Cover: The heroine lived in the US for years but has now repatriated back to Nigeria. The cover looks like any American couple taking a walk in a park.

    Having traveled around the world, including many poor countries I know from experience that many people when they have more money dress like Americans do, so I can believe the cover, but most people won't. Most people will expect a couple in Nigeria to be dressed somewhat exotic or off from what Americans dress like. This photo could be used in any Sunday store insert.

    Blurb: Pretty good. I would ditch the 'other mukuro' line and also break the blurb up so it doesn't all run as a single big paragraph. It'll read easier broken up.

    Opening: You have several problems. The dream has to go. VL is correct. If you have to have a dream then put it in and then cut it out. They are difficult to make work. Take the info in you dream and work it in naturally with other parts of the story where things actually happen.

    The only time a dream works in a story is when relevant action is taking place inside the dream. Off the top of my head I can only think of two stories where that has happened: the Nightmare on Elm Street series and Rick Riodan's Kane Chronicles.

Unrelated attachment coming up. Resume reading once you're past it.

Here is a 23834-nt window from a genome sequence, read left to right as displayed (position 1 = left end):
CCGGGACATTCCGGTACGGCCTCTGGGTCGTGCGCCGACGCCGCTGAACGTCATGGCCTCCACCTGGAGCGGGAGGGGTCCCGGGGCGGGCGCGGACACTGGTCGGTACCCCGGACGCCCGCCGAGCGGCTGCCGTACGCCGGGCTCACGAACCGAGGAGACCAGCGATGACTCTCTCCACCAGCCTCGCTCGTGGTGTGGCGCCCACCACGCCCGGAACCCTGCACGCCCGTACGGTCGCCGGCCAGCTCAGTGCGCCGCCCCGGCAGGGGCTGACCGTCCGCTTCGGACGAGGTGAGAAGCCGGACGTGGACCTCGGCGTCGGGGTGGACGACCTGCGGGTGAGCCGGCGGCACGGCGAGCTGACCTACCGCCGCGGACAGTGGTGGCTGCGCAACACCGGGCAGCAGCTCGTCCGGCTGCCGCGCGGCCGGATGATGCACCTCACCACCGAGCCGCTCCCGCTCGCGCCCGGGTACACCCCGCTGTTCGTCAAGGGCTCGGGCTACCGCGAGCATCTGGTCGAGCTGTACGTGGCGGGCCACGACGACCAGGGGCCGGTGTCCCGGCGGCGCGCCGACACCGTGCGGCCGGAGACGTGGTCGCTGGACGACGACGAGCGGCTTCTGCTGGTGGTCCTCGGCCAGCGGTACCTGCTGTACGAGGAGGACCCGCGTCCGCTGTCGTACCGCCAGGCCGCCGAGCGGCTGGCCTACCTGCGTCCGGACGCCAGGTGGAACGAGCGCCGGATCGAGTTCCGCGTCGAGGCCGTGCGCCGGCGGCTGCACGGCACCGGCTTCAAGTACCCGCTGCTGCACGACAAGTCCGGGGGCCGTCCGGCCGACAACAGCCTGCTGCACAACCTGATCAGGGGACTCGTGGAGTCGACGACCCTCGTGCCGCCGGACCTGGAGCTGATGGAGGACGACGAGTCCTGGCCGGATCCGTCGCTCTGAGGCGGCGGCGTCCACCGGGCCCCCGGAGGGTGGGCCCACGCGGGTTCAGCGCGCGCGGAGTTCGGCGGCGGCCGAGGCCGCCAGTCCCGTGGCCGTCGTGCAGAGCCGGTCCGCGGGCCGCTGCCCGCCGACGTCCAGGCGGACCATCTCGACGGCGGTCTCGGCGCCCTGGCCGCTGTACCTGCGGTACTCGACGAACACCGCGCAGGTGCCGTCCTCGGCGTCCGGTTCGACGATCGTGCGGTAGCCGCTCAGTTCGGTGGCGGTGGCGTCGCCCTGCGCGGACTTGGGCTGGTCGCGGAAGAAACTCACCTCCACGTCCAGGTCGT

Dreams just doesn't usually work the way an author thinks they will and should usually be cut.

    The second problem with the opening is the mention of a cult. The cover and blurb promise a contemporary romance in a foreign setting but in the second paragraph you've thrown in a possible paranormal/occult element. Anyone who downloads the sample at this point is probably turned off and deleting it without a purchase.

    If the cult is a big part of the story then it should be hinted at in the blurb or cover so people get warning that this is not a straight contemporary romance. If the cult is minor or not important story element then it shouldn't be mentioned at all in the opening or even the first quarter of the book.